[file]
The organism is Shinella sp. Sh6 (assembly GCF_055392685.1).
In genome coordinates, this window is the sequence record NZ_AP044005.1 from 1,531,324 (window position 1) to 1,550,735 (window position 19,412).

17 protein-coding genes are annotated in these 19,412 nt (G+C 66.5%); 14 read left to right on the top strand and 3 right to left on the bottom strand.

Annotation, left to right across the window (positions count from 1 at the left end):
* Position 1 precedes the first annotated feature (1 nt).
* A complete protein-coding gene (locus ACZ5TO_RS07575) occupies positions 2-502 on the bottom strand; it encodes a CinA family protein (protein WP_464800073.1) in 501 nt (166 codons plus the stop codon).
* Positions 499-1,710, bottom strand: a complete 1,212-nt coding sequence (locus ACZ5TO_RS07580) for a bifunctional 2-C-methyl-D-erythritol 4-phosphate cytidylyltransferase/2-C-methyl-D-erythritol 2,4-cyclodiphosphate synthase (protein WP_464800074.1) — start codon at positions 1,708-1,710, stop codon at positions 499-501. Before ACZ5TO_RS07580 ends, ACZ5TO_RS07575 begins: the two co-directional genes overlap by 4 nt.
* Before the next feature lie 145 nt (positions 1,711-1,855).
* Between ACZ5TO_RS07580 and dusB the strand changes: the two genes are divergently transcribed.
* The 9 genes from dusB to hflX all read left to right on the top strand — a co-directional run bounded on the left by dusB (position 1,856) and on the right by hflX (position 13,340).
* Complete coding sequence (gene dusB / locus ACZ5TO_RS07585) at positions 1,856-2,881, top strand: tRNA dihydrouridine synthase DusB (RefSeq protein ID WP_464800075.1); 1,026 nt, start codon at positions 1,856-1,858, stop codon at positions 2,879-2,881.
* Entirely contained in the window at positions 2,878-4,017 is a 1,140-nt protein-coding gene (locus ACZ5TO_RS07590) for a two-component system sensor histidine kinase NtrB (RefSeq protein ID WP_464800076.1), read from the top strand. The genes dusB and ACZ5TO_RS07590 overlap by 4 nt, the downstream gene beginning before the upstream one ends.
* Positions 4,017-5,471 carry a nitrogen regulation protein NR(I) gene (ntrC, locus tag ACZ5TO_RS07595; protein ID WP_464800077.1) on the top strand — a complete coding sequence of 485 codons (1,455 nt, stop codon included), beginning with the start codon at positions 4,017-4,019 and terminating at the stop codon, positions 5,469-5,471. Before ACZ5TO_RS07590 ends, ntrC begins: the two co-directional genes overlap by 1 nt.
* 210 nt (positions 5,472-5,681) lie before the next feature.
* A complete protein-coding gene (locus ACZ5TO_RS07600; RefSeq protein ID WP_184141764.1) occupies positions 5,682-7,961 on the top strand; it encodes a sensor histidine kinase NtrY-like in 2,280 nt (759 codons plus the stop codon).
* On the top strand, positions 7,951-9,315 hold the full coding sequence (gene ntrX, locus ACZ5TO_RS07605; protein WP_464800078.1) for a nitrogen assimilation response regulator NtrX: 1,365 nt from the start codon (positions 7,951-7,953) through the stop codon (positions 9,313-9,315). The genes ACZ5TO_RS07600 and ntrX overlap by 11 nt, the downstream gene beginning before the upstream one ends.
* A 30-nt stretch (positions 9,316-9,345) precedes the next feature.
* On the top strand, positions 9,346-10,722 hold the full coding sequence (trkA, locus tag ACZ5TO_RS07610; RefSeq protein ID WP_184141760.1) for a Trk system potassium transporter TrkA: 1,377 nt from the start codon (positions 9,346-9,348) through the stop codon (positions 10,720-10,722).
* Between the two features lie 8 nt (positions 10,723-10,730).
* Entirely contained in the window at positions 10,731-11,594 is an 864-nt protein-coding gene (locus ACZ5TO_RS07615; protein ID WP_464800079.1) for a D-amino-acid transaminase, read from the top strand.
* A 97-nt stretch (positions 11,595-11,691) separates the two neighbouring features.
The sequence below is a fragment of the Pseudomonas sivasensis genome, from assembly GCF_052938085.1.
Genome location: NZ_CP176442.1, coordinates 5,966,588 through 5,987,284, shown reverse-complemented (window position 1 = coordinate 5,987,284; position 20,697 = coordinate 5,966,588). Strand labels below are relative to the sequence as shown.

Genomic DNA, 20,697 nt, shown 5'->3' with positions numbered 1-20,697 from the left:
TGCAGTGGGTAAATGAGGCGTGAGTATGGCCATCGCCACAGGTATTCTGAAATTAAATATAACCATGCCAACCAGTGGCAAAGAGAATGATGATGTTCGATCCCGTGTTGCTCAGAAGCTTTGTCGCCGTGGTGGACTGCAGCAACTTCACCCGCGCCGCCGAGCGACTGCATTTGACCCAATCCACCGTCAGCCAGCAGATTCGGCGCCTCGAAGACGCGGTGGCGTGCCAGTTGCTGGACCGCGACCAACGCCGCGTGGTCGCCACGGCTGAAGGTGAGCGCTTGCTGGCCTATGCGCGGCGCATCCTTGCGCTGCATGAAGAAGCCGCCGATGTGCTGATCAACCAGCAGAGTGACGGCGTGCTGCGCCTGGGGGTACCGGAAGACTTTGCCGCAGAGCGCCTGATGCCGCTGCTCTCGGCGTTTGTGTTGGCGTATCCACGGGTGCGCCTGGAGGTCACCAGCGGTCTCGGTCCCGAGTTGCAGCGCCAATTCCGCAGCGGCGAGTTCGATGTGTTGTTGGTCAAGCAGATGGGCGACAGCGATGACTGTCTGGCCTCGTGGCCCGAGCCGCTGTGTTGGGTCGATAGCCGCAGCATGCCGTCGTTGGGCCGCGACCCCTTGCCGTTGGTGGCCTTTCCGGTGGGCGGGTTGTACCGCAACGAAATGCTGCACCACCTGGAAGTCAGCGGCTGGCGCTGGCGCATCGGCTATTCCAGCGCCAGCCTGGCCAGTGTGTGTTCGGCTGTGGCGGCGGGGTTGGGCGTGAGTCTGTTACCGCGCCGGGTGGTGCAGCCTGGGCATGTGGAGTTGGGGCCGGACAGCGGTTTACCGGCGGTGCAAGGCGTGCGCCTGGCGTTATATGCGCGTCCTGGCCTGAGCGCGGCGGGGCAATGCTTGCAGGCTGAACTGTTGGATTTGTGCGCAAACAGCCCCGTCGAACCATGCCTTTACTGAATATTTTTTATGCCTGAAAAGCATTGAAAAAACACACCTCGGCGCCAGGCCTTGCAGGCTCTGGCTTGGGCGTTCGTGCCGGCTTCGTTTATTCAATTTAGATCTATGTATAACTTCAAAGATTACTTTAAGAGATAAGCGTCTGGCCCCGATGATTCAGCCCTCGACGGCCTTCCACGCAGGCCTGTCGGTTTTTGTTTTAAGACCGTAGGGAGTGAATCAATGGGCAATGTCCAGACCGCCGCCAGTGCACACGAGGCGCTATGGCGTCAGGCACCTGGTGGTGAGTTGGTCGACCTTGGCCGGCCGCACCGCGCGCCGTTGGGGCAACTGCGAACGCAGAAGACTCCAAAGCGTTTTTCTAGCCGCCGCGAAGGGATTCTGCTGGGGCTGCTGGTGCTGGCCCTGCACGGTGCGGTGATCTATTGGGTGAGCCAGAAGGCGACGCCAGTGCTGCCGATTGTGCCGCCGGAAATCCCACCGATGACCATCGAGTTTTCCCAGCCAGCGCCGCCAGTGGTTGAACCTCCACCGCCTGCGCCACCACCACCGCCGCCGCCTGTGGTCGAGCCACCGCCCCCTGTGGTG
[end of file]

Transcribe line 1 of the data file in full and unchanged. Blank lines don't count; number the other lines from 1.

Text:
The organism is Shinella sp. Sh6 (assembly GCF_055392685.1).